[A version of this post appears on the O’Reilly Radar.]
The O’Reilly Data Show Podcast: Tim Kraska on why ML will change how we build core algorithms and data structures.
In this episode of the Data Show, I spoke with Tim Kraska, associate professor of computer science at MIT. To take advantage of big data, we need scalable, fast, and efficient data management systems. Database administrators and users often find themselves tasked with building index structures (“indexes” in database parlance), which are needed to speed up data access.
Some common examples include:
- B-Trees—used for range requests (e.g., assemble all sales orders within a certain time frame)
- Hash maps—used for key-based lookups
- Bloom filters—used to check whether an element or piece of data is present in a set
Index structures take up space in a database, so you need to be selective about what to index, and they do not take advantage of the underlying data distributions. I’ve worked in settings where an administrator or expert user carefully implements a strategy for building indexes for a data warehouse based on important and common queries.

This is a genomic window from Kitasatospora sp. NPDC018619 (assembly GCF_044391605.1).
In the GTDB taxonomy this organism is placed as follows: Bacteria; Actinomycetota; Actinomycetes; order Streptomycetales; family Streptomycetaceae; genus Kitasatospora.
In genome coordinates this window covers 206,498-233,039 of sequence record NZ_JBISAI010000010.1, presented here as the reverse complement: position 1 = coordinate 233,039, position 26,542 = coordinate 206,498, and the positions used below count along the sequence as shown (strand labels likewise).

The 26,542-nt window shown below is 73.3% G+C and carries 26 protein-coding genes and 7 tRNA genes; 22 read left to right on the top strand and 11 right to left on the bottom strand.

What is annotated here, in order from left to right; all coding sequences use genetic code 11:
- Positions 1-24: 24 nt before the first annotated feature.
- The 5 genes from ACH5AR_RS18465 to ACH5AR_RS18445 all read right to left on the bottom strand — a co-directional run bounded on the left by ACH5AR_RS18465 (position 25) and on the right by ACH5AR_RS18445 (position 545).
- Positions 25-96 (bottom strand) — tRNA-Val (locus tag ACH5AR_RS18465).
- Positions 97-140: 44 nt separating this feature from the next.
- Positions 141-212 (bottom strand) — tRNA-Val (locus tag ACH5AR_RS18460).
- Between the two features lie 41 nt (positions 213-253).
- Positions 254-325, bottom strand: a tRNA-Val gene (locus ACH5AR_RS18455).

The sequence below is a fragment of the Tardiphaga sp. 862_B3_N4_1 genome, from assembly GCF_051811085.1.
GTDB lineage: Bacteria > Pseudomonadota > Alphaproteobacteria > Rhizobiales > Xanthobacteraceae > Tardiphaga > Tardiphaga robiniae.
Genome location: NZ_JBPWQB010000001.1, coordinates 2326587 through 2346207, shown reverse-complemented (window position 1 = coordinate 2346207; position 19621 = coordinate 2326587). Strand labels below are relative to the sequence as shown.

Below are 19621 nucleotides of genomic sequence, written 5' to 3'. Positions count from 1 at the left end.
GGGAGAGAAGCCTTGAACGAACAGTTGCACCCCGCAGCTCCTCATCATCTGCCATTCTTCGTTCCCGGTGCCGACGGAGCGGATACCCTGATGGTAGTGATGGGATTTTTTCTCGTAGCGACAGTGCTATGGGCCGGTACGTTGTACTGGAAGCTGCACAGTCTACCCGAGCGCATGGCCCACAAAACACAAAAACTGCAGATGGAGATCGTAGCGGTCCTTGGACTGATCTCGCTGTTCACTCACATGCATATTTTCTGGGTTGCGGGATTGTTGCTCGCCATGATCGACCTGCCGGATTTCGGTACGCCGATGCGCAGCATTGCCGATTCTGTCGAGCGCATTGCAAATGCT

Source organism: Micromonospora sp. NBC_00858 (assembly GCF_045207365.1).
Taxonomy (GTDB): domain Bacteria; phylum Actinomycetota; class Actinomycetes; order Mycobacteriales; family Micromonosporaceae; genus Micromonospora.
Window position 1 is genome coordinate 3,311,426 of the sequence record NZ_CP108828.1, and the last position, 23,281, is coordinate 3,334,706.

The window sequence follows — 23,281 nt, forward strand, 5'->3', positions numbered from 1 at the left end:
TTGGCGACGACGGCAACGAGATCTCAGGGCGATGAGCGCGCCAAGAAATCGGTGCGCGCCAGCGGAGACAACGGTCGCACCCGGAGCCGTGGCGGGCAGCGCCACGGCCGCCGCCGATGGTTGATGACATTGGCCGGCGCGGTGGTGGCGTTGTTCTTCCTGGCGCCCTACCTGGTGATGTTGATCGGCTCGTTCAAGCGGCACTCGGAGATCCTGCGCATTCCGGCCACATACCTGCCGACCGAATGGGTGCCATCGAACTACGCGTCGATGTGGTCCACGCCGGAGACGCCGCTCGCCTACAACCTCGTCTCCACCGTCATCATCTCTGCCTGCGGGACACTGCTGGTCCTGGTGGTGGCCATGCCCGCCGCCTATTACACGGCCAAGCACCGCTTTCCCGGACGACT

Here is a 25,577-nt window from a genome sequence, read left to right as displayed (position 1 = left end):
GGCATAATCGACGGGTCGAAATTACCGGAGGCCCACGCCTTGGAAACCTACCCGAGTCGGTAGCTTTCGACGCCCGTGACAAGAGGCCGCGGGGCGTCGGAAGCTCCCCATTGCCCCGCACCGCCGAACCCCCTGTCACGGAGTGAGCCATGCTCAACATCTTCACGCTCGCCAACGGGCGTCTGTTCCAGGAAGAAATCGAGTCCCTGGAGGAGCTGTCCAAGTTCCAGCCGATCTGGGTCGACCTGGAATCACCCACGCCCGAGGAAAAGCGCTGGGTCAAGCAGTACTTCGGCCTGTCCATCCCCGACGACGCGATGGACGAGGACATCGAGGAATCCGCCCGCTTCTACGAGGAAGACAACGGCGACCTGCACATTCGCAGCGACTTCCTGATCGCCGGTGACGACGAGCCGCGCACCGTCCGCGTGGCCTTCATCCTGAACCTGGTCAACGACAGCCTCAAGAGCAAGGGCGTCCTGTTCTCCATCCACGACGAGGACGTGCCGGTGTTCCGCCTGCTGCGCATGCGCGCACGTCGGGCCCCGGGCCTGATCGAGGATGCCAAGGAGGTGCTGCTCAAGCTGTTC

Indexes are really models or mappings—for instance, a Bloom filter can be thought of as a classification problem. In a recent paper, Kraska and his collaborators approach indexing as a learning problem. As such, they are able to build indexes that take into account underlying data distributions, are smaller in size (thus allowing for a more liberal indexing strategy), and their indexes execute faster. Software and hardware for computation are getting cheaper and better, so using machine learning to create index structures is something that may indeed become routine.
Continue reading “How machine learning will accelerate data management systems”